Overall Impression: An action-packed gritty adventure with vivid characters.
(To read my review of the first book in the A Song of Ice and Fire series, A Game of Thrones click here.)
After devouring the first book in this series I vowed that I would take a decent break before tackling the second novel, A Clash of Kings. Partly so I could recover from the immense page length but also so that I would appreciate the story more. However, after reading only two other books I soon found myself yearning for more of the world of Westeros. Instead of forcing myself to read other books when I wasn’t in the mood for them I decided to give into the inevitable, and thus began my journey though this 708-paged beast of a book!
Please note: For those of you that haven’t read the previous book A Game of Thrones, this review will contain spoilers about plots and characters from that book in the first two paragraphs only. However, this review will not contain any spoilers for A Clash of Kings.
From the ancient citadel of Dragonstone to the forbidding shores of Winterfell, chaos reigns as pretenders to the Iron Throne of the Seven Kingdoms prepare to stake their claims. As a prophecy of doom cuts across the sky – a comet the colour of blood and flame – five factions struggle for control of a divided land. Against a backdrop of incest and fratricide, alchemy and murder, the price of glory is measured in blood.
After the death of King Robert Baratheon, the Lannister family are struggling to keep in control of King’s Landing, there’s an influx of murders, their people are starving and war is coming. Joffrey Baratheon, a young boy of 13, illegitimate heir born of incest with sociopathic tendencies sits atop the Iron Throne. Tyrion Lannister, known for his intellect as well as his ugliness is appointed Hand of the King in an attempt to prevent his sister and nephew from doing any further damage.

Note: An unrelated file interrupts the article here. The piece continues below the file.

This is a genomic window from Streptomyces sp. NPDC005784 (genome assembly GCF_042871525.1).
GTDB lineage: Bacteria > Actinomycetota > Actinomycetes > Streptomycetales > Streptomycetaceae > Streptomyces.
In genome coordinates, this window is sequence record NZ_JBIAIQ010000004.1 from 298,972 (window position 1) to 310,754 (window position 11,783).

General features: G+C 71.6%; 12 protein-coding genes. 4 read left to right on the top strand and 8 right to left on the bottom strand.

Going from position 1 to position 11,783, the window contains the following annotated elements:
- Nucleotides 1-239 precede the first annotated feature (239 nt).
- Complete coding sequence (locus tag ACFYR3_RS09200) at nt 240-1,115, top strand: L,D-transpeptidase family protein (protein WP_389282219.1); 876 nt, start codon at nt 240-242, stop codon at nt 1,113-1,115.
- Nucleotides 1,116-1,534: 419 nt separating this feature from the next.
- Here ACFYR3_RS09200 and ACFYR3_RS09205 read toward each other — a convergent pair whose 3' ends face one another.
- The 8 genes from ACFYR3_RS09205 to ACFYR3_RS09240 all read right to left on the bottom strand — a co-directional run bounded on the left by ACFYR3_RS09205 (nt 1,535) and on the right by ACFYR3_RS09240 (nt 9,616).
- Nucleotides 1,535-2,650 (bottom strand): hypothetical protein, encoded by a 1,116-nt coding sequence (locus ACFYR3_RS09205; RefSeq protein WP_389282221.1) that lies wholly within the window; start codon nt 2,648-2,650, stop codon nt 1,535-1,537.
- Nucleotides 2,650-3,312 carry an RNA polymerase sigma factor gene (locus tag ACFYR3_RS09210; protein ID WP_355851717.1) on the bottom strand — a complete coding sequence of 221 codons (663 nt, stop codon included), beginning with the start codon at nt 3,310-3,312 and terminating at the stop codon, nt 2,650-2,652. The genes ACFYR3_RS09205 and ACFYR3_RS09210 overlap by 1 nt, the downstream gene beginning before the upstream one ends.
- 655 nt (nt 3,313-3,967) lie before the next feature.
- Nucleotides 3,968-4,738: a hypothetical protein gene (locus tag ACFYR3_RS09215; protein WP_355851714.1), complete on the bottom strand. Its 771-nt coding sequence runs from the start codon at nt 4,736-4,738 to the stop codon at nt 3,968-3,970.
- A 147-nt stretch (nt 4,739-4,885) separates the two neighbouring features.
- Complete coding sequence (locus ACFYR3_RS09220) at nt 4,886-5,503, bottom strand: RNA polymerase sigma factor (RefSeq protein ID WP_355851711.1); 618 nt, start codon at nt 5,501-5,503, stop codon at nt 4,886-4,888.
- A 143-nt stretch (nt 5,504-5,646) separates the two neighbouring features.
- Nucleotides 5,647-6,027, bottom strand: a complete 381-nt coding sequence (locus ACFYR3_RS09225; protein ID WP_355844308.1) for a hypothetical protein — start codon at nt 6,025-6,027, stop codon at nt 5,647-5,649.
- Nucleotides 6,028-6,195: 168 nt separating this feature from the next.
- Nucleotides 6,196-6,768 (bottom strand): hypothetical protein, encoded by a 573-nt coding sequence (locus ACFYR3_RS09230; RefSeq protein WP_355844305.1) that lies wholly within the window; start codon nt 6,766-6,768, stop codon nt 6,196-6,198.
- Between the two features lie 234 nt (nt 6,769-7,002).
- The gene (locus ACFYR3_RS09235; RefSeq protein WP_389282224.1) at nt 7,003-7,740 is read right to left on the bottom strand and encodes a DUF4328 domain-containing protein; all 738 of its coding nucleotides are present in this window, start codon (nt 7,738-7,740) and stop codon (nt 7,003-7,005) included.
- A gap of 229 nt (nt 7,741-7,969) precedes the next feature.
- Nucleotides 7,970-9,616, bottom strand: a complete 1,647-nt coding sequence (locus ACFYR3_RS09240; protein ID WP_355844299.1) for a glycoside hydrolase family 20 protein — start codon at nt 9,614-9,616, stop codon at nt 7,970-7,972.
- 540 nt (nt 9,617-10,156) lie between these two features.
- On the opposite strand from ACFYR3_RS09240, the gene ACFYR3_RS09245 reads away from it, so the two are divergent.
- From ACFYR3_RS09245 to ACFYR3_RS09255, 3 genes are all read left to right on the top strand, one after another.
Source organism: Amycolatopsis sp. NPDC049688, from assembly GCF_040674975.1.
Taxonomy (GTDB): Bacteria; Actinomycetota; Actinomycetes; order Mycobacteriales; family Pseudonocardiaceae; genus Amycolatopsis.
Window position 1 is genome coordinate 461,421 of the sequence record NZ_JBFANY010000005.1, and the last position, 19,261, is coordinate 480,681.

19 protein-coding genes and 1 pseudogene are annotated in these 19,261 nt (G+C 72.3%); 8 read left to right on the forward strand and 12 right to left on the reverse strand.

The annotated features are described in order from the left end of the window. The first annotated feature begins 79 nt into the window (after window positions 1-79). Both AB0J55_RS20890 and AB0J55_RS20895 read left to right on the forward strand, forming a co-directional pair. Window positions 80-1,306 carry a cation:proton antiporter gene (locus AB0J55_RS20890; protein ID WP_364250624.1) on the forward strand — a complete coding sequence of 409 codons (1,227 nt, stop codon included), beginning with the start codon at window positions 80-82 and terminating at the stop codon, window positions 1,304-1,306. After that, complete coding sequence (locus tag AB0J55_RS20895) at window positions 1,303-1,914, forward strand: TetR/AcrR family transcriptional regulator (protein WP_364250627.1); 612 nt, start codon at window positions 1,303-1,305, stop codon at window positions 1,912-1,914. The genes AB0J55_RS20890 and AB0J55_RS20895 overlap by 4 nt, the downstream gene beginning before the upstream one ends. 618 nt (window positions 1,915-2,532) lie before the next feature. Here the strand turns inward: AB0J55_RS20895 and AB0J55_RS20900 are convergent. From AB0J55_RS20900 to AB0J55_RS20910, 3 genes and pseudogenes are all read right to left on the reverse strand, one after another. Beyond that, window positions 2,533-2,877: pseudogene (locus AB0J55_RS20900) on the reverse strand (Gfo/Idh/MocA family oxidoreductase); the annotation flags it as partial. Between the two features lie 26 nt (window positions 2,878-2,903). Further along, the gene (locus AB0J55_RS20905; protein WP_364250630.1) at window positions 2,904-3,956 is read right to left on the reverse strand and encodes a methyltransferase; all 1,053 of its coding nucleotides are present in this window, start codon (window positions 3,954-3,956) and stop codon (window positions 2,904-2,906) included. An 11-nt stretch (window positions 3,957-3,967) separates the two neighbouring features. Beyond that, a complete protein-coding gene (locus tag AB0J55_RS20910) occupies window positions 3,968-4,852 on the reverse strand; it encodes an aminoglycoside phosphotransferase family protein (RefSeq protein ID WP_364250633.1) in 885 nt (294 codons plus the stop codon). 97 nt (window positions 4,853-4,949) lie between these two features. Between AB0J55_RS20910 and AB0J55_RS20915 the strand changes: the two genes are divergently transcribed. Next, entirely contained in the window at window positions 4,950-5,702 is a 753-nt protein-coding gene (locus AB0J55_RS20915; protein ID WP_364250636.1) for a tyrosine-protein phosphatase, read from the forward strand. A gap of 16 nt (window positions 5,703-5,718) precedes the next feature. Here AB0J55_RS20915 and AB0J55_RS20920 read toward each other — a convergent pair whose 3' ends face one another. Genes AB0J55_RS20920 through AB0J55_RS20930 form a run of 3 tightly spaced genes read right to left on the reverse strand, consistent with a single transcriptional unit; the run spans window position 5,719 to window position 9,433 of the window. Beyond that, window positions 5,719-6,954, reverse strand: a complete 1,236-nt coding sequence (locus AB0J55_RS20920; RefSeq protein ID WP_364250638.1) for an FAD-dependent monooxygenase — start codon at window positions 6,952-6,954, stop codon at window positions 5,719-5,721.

Meanwhile claims to the throne, legitimate or otherwise, are mounting. Stannis, Robert’s brother and true heir to the Iron Throne plots invasion from Dragonstone with the help of a mysterious Red Woman who claims to have a direct link the Lord of Light. Renley, Robert’s younger brother is using his flowery charms to gather an army in the Stormlands. Robert Stark marches in the North determined to avenge his father and in the East, Daenerys Targaryen, Stormborn, Khaleesi and mother of dragons is growing her forces.
It will be a clash of kings, but who will come out on top?
George R.R. Martin’s writing is equally as brilliant in this installment as it was in A Game of Thrones. It only took a couple of chapters before I was fully immersed in his brutal, medieval-esk world. It still amazes me how real it all feels which is a testament to Martin’s brilliant world building. Every inch of the Seven Kingdoms is unique, each kingdom has it’s own traditions, motto’s and beliefs (e.g. the New Gods, the Old, Gods, the Drowned Gods, etc.) and the people occupying those lands have their own individual traits both externally because of their genetics and clothing choices and internally for their disposition towards certain defining personality traits. So much time and effort has gone into this world that sometimes all I can do is sit in awe of it, wondering how on earth the human brain could be capable of so much invention. And yet, despite all the incredible detail Martin fits in he still manages to create a fast paced story full of political shenanigans and smart dialogue that treads the line between snarky and witty.
Although I have mentioned above the central plots concerning the power play going on in this novel, in reality it’s only the tip of the iceberg because there are so many facets to this complex story, many of which the reader doesn’t yet understand the importance of because of its wide expanse. There are nine main character point of views and not all of them are directly involved in the fight for the throne. For instance, Jon Snow of the Night’s Watch is far off in the North investigating tales of Wildlings, giants and the Others. After reading two novels in this world I am starting to develop favourites, both in terms of the characters specifically and their individual storylines, however, I still found each tale interesting (well, except for one which I will touch on later) and this is vital for a book that uses this technique or it can become boring quickly.